Hospital volume of percutaneous radiofrequency ablation is closely associated with treatment outcomes for patients with hepatocellular carcinoma

Authors

  • Li-Chun Lu MD,

    1. Department of Oncology, National Taiwan University Hospital, Yun-Lin Branch, Yunlin, Taiwan
    2. Department of Oncology, National Taiwan University Hospital, Taipei, Taiwan
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    • The first 2 authors contributed equally to this article.

  • Yu-Yun Shao MD,

    1. Department of Oncology, National Taiwan University Hospital, Taipei, Taiwan
    2. Graduate Institute of Oncology, College of Medicine, National Taiwan University, Taipei, Taiwan
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    • The first 2 authors contributed equally to this article.

  • Raymond N. C. Kuo PhD,

    1. Center for Comparative Effectiveness Research, National Center of Excellence for Clinical Trial and Research, National Taiwan University Hospital, Taipei, Taiwan
    2. Taiwan Cancer Registry, Taipei, Taiwan
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  • Zhong-Zhe Lin MD, PhD,

    1. Department of Oncology, National Taiwan University Hospital, Yun-Lin Branch, Yunlin, Taiwan
    2. Department of Oncology, National Taiwan University Hospital, Taipei, Taiwan
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  • Yi-Chun Yeh MS,

    1. Center for Comparative Effectiveness Research, National Center of Excellence for Clinical Trial and Research, National Taiwan University Hospital, Taipei, Taiwan
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  • Wen-Yi Shau MD, PhD,

    1. Division of Health Technology Assessment, Center For Drug Evaluation, Taipei, Taiwan
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  • Chih-Hung Hsu MD, PhD,

    1. Department of Oncology, National Taiwan University Hospital, Taipei, Taiwan
    2. Graduate Institute of Oncology, College of Medicine, National Taiwan University, Taipei, Taiwan
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  • Ann-Lii Cheng MD, PhD,

    Corresponding author
    1. Department of Oncology, National Taiwan University Hospital, Taipei, Taiwan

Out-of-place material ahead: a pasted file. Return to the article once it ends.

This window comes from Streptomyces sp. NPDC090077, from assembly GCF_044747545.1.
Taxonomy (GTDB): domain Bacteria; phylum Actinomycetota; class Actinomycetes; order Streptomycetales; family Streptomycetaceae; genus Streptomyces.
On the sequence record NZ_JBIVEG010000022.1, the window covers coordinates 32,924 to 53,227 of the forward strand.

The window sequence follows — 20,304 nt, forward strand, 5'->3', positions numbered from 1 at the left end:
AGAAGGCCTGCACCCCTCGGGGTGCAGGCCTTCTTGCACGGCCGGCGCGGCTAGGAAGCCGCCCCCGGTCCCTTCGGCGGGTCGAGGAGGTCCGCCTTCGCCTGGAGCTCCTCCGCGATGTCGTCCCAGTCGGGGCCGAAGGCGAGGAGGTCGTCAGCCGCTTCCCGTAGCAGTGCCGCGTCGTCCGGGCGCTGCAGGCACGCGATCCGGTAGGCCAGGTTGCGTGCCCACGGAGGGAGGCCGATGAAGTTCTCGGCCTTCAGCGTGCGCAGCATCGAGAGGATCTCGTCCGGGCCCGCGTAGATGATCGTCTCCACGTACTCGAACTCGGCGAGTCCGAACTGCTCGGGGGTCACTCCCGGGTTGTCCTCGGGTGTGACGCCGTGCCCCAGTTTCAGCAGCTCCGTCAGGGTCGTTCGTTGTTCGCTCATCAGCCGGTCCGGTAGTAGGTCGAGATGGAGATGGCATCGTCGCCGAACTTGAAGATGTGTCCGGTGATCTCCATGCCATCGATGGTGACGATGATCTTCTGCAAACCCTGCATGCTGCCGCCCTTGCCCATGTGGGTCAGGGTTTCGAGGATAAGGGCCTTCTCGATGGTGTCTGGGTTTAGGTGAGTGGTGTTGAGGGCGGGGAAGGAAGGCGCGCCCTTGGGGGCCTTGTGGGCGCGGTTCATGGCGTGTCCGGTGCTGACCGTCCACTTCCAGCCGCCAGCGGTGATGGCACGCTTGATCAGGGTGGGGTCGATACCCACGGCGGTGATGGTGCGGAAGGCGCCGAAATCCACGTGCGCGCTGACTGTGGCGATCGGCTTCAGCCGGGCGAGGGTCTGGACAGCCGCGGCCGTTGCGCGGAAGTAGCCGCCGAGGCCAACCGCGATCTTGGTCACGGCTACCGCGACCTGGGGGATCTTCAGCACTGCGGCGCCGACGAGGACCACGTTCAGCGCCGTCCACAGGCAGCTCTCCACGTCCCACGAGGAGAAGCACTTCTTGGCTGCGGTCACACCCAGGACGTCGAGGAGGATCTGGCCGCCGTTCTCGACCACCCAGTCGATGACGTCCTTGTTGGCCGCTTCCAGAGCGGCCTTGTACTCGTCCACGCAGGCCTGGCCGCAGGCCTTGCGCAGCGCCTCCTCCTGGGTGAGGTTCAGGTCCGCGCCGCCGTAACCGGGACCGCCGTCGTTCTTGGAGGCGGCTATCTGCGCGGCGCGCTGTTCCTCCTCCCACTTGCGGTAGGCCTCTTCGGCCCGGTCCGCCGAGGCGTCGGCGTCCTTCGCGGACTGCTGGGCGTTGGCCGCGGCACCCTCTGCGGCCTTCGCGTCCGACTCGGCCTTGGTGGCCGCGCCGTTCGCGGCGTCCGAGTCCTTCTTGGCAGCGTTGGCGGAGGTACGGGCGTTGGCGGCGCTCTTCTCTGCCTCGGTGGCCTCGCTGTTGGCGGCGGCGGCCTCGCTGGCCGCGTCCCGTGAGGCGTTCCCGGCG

2. Department of Internal Medicine, National Taiwan University Hospital, Taipei, Taiwan
    3. Graduate Institute of Oncology, College of Medicine, National Taiwan University, Taipei, Taiwan
    • Ann-Lii Cheng, Department of Oncology, National Taiwan University Hospital, 7 Chung-Shan South Road, Taipei 10002, Taiwan

      Mei-Shu Lai, Institute of Preventive Medicine, College of Public Health, National Taiwan University, Room 518, No. 17, Xuzhou Road, Taipei 10055, Taiwan

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    • Fax: (011) 886 2 23711174

  • Mei-Shu Lai MD, PhD

    Corresponding author
    1. Center for Comparative Effectiveness Research, National Center of Excellence for Clinical Trial and Research, National Taiwan University Hospital, Taipei, Taiwan
    2. Taiwan Cancer Registry, Taipei, Taiwan
    3. Institute of Preventive Medicine, College of Public Health, National Taiwan University, Taipei, Taiwan
    • Ann-Lii Cheng, Department of Oncology, National Taiwan University Hospital, 7 Chung-Shan South Road, Taipei 10002, Taiwan

      Mei-Shu Lai, Institute of Preventive Medicine, College of Public Health, National Taiwan University, Room 518, No. 17, Xuzhou Road, Taipei 10055, Taiwan

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    • Fax: (011) 886 2 2351173


Abstract

BACKGROUND:

Hospital volume for several major operations is associated with treatment outcomes. In this study, the authors explored the influence of hospital radiofrequency ablation (RFA) volume on the prognosis of patients who received RFA for hepatocellular carcinoma (HCC).

METHODS:

The authors searched for all patients who were diagnosed with stage I or stage II HCC from 2004 to 2006 and who received RFA as first-line therapy in a population-based cohort. Overall survival (OS) and liver cancer-specific survival (CSS) were compared according to hospital volume. A Cox proportional hazards model was used for multivariate analysis.

RESULTS:

In total, 661 patients received first-line RFA for stage I and II HCC in 28 hospitals. Among these, there were 480 patients (72.6%) in the high-volume group (those who received RFA at hospitals that treated >10 first-line patients per year), and there were 181 patients (27.4%) in the low-volume group (those who received RFA at hospitals that treated ≤10 first-line patients per year). The sex, age, stage, tumor size, and year of diagnosis for patients in the 2 groups did not differ significantly. Patients in the high-volume group demonstrated significantly longer OS and CSS than those in the low-volume group (5-year OS rate, 58.7% vs 47.2%; P = .001; 5-year CSS rate, 67.1% vs 57.1%; P = .009). After adjusting for covariates, high-volume hospitals remained an independent predictor of longer OS (hazard ratio, 0.57; P < .001) and CSS (hazard ratio, 0.57; P = .003).

CONCLUSIONS:

Patients who received first-line RFA for HCC in high-volume hospitals demonstrated better survival outcomes. Cancer 2013. © 2012 American Cancer Society.

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